How do we get there? First, we can help fuel growing local movements — from the Midwest to the South to the coasts — to secure more Green New Deal policies in key states over the next couple of years. Second, we can amplify state-level progress in national headlines and in the halls of Congress, boosting the momentum toward federal policy change under a new administration. Third, we can help knit together a national coalition to push for such change — a cross-sector cadre that mirrors the breadth of local coalitions from Pittsburgh, PA to Clarkston, GA.
Each step of this process must be driven by equity. What does that mean? It starts with listening to local leaders and frontline communities. Those who have endured the most environmental and economic damage in the fossil fuel economy are those most qualified to name what must change. That means taking the lead of local racial, economic, and environmental justice groups in determining what exactly a Green New Deal should look like. It means learning from the workers and environmentalists and immigrants and communities of color who are already coming together for local policy change as we try to build similar movement alignment at the national level.
The Sierra Club can help advance this equity-driven march toward national Green New Deal policies. As the Illinois example makes clear, a number of Sierra Club chapters have already been fighting alongside union locals, environmental justice organizations, and other impacted groups to achieve such policies at the state level. This effort also builds on the dedicated work of the Sierra Club’s Healthy Communities Campaign — a project of the Environmental Justice and Labor programs. For years, the Healthy Communities Campaign has worked to secure quality clean energy careers for people of color and low- and moderate-income communities, reduce emissions in frontline communities, and protect the health and livelihoods of communities and working families that have depended on extractive industries for jobs.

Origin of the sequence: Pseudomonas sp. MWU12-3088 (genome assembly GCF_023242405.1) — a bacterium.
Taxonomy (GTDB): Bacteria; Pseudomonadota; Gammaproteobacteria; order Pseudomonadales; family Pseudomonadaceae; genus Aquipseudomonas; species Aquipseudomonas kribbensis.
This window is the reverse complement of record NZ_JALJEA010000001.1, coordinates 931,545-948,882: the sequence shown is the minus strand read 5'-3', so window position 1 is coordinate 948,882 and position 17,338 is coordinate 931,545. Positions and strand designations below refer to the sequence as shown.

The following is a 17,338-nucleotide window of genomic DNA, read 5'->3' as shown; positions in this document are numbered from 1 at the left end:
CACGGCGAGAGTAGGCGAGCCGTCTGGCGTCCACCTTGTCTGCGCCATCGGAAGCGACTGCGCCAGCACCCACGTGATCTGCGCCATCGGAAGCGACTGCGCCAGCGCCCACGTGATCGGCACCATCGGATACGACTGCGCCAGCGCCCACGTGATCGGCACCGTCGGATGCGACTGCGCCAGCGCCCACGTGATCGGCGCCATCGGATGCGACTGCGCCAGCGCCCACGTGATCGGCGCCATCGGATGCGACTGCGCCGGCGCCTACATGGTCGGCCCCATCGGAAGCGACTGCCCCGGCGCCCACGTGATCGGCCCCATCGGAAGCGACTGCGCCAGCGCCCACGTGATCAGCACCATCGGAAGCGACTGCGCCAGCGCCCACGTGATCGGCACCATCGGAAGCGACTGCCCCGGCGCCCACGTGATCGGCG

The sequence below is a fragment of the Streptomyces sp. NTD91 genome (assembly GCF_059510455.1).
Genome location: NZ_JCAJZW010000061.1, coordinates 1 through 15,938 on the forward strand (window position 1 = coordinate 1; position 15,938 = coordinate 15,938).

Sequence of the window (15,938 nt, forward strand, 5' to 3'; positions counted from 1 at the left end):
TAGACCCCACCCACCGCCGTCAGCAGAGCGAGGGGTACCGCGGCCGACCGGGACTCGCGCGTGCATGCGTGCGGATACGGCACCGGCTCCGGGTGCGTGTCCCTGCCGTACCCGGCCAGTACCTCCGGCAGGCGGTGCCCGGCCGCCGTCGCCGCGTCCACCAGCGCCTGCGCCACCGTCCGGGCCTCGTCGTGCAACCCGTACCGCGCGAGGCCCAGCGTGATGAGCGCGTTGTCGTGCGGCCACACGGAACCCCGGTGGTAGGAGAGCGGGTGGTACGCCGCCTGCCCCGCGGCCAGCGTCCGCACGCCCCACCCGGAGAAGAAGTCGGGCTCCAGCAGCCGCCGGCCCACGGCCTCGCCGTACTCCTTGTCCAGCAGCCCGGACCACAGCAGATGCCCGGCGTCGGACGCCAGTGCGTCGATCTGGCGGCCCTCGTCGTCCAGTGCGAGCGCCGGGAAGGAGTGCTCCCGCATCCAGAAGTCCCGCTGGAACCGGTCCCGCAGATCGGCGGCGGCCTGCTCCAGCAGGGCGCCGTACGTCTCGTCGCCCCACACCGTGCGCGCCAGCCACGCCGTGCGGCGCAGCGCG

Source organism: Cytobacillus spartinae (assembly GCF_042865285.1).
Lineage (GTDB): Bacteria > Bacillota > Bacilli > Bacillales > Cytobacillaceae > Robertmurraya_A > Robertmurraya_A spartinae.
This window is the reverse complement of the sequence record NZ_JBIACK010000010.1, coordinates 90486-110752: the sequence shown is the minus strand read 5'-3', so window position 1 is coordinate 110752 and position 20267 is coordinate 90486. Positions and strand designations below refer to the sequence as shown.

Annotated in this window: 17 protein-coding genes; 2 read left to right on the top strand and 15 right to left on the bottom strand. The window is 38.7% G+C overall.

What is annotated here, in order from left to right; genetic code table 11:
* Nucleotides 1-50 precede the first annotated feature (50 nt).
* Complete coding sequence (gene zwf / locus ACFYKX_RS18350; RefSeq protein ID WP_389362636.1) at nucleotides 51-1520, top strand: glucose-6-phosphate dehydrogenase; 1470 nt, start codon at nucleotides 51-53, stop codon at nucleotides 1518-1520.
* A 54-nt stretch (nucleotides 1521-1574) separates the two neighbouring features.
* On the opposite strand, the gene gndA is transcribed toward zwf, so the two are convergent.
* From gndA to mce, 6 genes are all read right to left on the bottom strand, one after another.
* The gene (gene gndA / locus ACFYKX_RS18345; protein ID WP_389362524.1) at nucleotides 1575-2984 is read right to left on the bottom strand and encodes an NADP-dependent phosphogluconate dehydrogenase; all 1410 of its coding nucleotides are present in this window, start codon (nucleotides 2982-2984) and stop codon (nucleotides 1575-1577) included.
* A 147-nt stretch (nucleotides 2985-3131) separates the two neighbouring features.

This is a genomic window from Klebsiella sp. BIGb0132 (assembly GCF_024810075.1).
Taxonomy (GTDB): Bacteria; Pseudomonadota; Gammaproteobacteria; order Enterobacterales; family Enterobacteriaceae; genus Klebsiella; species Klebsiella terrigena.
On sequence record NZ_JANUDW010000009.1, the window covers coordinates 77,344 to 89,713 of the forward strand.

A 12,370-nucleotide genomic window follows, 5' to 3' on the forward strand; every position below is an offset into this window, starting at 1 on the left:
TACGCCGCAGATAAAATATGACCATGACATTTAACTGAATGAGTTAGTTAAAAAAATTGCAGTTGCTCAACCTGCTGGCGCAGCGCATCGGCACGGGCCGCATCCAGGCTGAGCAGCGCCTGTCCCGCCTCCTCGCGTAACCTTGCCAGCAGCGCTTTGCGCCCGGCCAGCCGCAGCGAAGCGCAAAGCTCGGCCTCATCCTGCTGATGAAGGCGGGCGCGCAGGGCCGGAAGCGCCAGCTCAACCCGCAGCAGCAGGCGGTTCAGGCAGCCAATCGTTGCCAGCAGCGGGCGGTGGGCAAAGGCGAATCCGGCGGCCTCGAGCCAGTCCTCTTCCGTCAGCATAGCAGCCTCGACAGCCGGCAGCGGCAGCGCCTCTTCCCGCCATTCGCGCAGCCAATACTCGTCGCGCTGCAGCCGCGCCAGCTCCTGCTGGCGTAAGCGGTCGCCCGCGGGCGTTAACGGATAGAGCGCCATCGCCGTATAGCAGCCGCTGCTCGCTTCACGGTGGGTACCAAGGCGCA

Now, the Sierra Club’s trade program is excited to join forces with the Healthy Communities Campaign, Sierra Club chapters, millions of volunteers, and a wide array of national and local partners to bolster this push for a federal Green New Deal.
What’s the connection to trade? For years, our program has fought against corporate trade policies that spur pollution, eliminate jobs, and increase racial and economic inequity. And we’re continuing to do so, as we prepare for a brewing fight over Trump’s reprise of the North American Free Trade Agreement.
Our program is now also fighting for economic policies that have the opposite effect of corporate trade deals: Green New Deal policies that cut pollution and create jobs, with benefits for the same working-class families, immigrants, and communities of color that are hardest hit by unjust trade. In doing so, we are working alongside many of the same labor, environmental justice, consumer, racial justice, and immigrants’ rights groups that we have long partnered with on trade.
To reflect this expanded work, our trade program has a new name: A Living Economy. It sums up our mission: to fuel the growing movement for new economic policies that support the health and livelihoods of frontline communities, not the profits of corporate polluters.
Translating this vision into reality will be a marathon, not a sprint. But thanks to years of local movement-building, we’re already miles beyond the starting line. We look forward to the road ahead.